The System Usability Scale, often referred to as SUS, is an inexpensive but proven way of effectively measuring the usability of a given product or service. The scale, originally created by John Brooke in 1986, has stood up to a battery of tests over the years and proven itself both reliable and valid. The SUS can be used to evaluate a wide variety of products and services including, but not limited to; hardware, software, mobile devices, websites, and applications.
A product or service’s SUS score is calculated from respondent’s answers to ten simple, Likert scaled questions:

  1. I think that I would use this system frequently.
  2. I found this system unnecessarily complex.
  3. I thought this system was easy to use.
  4. I would need the support of a technical person to be able to use this system.
  5. I found the various function in this system were well integrated.
  6. I thought there was too much inconsistency in this system.
  7. I would imagine that most people would learn to use this system quickly.
  8. I found the system to be cumbersome to use.
  9. I feel very confident using this system.
  10. I needed to learn a lot of things before I could get going with this system.

The answers to these ten questions are rated on a five-point scale, ranging from strongly agree (5) to strongly disagree (1). Scores are calculated by summing the score contributions and multiplying by 2.5. For more detailed information regarding how to calculate SUS scores, check out this article from Usability Geek.

A product or service’s SUS score can be calculated with these ten simple questions, making the test relatively quick and easy for study participants to complete and for researchers to score. Additionally, the System Usability Scale is not trademarked, making it a cost-effective way to evaluate usability. The scale can also be applied to a wide variety of user interfaces and scores are easily understood by individuals from a wide range of disciplines.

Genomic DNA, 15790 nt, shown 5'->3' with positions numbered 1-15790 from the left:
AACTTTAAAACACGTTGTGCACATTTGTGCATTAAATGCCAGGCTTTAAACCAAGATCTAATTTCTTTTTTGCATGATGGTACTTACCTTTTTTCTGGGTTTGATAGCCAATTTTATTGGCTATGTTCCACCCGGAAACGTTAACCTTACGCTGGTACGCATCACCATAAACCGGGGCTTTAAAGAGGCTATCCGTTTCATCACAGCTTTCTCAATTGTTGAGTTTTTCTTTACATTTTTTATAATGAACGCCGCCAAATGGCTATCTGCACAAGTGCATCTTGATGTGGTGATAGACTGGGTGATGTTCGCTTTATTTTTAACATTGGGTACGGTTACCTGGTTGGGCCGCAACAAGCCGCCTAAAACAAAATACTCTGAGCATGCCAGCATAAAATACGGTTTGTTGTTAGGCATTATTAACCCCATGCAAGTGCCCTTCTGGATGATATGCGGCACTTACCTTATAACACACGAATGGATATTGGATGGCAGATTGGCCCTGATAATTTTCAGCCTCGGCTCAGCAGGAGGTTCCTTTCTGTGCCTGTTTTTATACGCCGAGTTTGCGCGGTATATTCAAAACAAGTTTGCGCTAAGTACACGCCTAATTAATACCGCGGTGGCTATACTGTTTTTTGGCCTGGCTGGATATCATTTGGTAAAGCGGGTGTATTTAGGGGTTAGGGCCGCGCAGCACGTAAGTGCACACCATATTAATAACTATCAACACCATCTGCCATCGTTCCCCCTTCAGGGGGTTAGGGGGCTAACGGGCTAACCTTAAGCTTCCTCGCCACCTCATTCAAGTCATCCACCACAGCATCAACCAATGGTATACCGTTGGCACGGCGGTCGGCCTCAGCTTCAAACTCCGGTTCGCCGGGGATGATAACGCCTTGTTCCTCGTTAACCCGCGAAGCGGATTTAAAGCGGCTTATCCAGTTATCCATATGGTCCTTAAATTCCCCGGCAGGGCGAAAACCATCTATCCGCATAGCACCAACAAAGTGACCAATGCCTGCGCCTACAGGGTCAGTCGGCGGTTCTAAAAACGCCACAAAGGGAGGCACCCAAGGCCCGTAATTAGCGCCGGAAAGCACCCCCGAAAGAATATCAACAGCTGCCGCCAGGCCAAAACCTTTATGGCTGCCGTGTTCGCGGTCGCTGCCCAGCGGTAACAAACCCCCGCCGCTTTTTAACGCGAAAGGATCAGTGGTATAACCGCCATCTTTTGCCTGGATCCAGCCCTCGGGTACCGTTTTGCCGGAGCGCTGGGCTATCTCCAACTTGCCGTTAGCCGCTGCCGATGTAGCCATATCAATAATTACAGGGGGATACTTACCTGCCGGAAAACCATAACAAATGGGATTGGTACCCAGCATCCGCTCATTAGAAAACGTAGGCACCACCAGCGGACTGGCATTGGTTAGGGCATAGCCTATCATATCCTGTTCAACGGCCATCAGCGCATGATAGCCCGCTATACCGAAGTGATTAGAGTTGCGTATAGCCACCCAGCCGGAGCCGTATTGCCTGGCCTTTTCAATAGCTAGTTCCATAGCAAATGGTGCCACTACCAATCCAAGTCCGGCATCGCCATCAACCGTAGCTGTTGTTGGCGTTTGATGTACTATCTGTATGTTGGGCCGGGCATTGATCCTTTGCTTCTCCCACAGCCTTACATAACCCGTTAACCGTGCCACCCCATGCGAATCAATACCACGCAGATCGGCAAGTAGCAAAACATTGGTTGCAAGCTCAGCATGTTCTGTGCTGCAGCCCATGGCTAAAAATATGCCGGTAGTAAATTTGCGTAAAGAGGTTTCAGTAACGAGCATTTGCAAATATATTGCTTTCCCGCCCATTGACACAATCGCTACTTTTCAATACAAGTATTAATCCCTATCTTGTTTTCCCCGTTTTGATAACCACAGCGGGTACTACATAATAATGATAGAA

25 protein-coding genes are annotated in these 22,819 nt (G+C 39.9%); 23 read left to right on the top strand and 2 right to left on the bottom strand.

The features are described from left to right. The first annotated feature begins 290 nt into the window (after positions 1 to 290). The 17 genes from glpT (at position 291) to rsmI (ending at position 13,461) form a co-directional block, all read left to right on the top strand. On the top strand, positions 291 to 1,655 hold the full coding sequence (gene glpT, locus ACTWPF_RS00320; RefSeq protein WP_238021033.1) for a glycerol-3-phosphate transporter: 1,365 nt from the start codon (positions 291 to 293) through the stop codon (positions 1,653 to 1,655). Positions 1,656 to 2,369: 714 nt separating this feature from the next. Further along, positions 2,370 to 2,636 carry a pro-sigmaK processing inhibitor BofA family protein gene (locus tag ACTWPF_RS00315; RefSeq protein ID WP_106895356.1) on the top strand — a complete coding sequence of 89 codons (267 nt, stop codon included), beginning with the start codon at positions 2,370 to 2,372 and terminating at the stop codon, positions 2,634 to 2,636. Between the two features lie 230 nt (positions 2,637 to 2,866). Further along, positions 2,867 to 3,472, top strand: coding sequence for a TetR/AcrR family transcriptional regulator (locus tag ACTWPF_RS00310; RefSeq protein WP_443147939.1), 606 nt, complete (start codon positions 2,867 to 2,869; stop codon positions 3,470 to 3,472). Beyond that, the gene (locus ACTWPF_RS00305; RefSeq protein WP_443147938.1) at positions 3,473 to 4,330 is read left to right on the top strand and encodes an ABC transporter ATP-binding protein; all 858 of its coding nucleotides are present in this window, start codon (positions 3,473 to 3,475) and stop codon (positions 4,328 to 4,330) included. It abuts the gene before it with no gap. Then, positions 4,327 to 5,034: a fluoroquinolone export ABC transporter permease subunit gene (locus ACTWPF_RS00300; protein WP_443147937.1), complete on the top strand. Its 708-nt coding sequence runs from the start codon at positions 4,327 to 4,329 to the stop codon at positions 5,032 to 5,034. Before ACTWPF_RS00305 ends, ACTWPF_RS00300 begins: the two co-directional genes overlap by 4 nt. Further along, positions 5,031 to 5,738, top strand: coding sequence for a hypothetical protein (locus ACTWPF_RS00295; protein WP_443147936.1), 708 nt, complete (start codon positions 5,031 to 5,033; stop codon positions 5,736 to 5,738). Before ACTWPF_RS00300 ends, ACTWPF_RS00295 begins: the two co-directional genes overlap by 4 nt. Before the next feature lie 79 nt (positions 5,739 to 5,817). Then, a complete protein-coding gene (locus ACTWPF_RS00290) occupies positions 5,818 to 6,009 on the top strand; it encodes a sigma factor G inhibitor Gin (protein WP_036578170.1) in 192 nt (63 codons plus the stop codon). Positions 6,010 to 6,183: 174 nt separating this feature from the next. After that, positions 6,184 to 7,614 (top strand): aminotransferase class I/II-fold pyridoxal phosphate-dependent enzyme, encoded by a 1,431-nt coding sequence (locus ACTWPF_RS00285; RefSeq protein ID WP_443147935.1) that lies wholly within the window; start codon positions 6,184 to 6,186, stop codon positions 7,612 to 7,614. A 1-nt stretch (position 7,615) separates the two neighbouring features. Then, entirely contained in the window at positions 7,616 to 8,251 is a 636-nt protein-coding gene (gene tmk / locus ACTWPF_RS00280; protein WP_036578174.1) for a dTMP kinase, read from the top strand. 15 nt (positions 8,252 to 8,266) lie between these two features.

The one caveat to using the System Usability Scale is that, often, the gut reaction is to interpret scores as percentages because they range from zero to 100. Unfortunately, this assumption would be incorrect. But, scores can be viewed as percentile rankings, like the standard letter grade scale – which most people are familiar with. Research has also shown SUS scores correlate with certain adjective ratings, which has helped practitioners communicate the meaning of individual SUS scores. Here are some examples:

The System Usability Scale is an inexpensive but effective way of measuring the usability of your company’s products or services. While collecting the data may seem easy enough, the quality of your results will depend entirely on the quality of your data collection methodology. Additionally, for those less experienced with SUS scores, it can be difficult to generate meaning from raw scores. This is why it’s essential to work with experienced professionals, especially when it is in regards to something as important to your company’s success as usability.

Interested in learning more about your company’s research options? Visit our website and learn about the variety of research Discida offers.

Sources:
http://uxpajournal.org/determining-what-individual-sus-scores-mean-adding-an-adjective-rating-scale/
https://www.usability.gov/how-to-and-tools/methods/system-usability-scale.html
https://measuringu.com/sus/


Also published on Medium.